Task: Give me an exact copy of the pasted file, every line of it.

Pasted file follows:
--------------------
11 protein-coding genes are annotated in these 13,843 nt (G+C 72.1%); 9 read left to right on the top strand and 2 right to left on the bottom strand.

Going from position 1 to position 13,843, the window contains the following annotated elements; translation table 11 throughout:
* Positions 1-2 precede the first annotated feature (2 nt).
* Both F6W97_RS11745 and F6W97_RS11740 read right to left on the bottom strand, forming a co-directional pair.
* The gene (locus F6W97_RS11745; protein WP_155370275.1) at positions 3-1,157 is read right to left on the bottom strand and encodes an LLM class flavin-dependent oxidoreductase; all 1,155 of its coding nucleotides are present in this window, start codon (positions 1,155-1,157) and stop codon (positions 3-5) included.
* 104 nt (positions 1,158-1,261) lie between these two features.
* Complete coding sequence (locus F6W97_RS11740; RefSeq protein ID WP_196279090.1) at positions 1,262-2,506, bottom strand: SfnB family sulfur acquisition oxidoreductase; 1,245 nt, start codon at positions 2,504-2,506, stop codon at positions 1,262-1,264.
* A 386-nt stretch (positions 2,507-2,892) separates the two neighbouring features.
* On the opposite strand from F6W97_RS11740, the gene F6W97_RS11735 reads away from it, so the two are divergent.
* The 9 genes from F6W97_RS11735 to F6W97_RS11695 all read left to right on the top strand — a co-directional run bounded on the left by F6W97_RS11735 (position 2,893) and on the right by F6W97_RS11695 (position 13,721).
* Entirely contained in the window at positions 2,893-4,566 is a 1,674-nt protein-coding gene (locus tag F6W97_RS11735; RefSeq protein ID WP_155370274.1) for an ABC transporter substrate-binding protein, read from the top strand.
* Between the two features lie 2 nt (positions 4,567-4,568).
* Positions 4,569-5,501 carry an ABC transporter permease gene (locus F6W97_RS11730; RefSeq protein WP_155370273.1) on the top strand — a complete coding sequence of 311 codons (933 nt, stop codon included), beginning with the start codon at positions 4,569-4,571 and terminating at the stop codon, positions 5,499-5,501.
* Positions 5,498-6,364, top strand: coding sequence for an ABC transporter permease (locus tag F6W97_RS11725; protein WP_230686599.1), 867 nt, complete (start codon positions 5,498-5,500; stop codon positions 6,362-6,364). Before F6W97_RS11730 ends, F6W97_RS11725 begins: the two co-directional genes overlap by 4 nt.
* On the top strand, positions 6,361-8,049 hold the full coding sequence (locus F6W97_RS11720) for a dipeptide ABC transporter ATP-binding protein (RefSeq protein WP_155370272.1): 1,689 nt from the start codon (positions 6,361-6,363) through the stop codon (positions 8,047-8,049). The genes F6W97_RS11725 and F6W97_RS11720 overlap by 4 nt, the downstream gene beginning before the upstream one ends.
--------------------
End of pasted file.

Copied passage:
11 protein-coding genes are annotated in these 13,843 nt (G+C 72.1%); 9 read left to right on the top strand and 2 right to left on the bottom strand.

Going from position 1 to position 13,843, the window contains the following annotated elements; translation table 11 throughout:
* Positions 1-2 precede the first annotated feature (2 nt).
* Both F6W97_RS11745 and F6W97_RS11740 read right to left on the bottom strand, forming a co-directional pair.
* The gene (locus F6W97_RS11745; protein WP_155370275.1) at positions 3-1,157 is read right to left on the bottom strand and encodes an LLM class flavin-dependent oxidoreductase; all 1,155 of its coding nucleotides are present in this window, start codon (positions 1,155-1,157) and stop codon (positions 3-5) included.
* 104 nt (positions 1,158-1,261) lie between these two features.
* Complete coding sequence (locus F6W97_RS11740; RefSeq protein ID WP_196279090.1) at positions 1,262-2,506, bottom strand: SfnB family sulfur acquisition oxidoreductase; 1,245 nt, start codon at positions 2,504-2,506, stop codon at positions 1,262-1,264.
* A 386-nt stretch (positions 2,507-2,892) separates the two neighbouring features.
* On the opposite strand from F6W97_RS11740, the gene F6W97_RS11735 reads away from it, so the two are divergent.
* The 9 genes from F6W97_RS11735 to F6W97_RS11695 all read left to right on the top strand — a co-directional run bounded on the left by F6W97_RS11735 (position 2,893) and on the right by F6W97_RS11695 (position 13,721).
* Entirely contained in the window at positions 2,893-4,566 is a 1,674-nt protein-coding gene (locus tag F6W97_RS11735; RefSeq protein ID WP_155370274.1) for an ABC transporter substrate-binding protein, read from the top strand.
* Between the two features lie 2 nt (positions 4,567-4,568).
* Positions 4,569-5,501 carry an ABC transporter permease gene (locus F6W97_RS11730; RefSeq protein WP_155370273.1) on the top strand — a complete coding sequence of 311 codons (933 nt, stop codon included), beginning with the start codon at positions 4,569-4,571 and terminating at the stop codon, positions 5,499-5,501.
* Positions 5,498-6,364, top strand: coding sequence for an ABC transporter permease (locus tag F6W97_RS11725; protein WP_230686599.1), 867 nt, complete (start codon positions 5,498-5,500; stop codon positions 6,362-6,364). Before F6W97_RS11730 ends, F6W97_RS11725 begins: the two co-directional genes overlap by 4 nt.
* On the top strand, positions 6,361-8,049 hold the full coding sequence (locus F6W97_RS11720) for a dipeptide ABC transporter ATP-binding protein (RefSeq protein WP_155370272.1): 1,689 nt from the start codon (positions 6,361-6,363) through the stop codon (positions 8,047-8,049). The genes F6W97_RS11725 and F6W97_RS11720 overlap by 4 nt, the downstream gene beginning before the upstream one ends.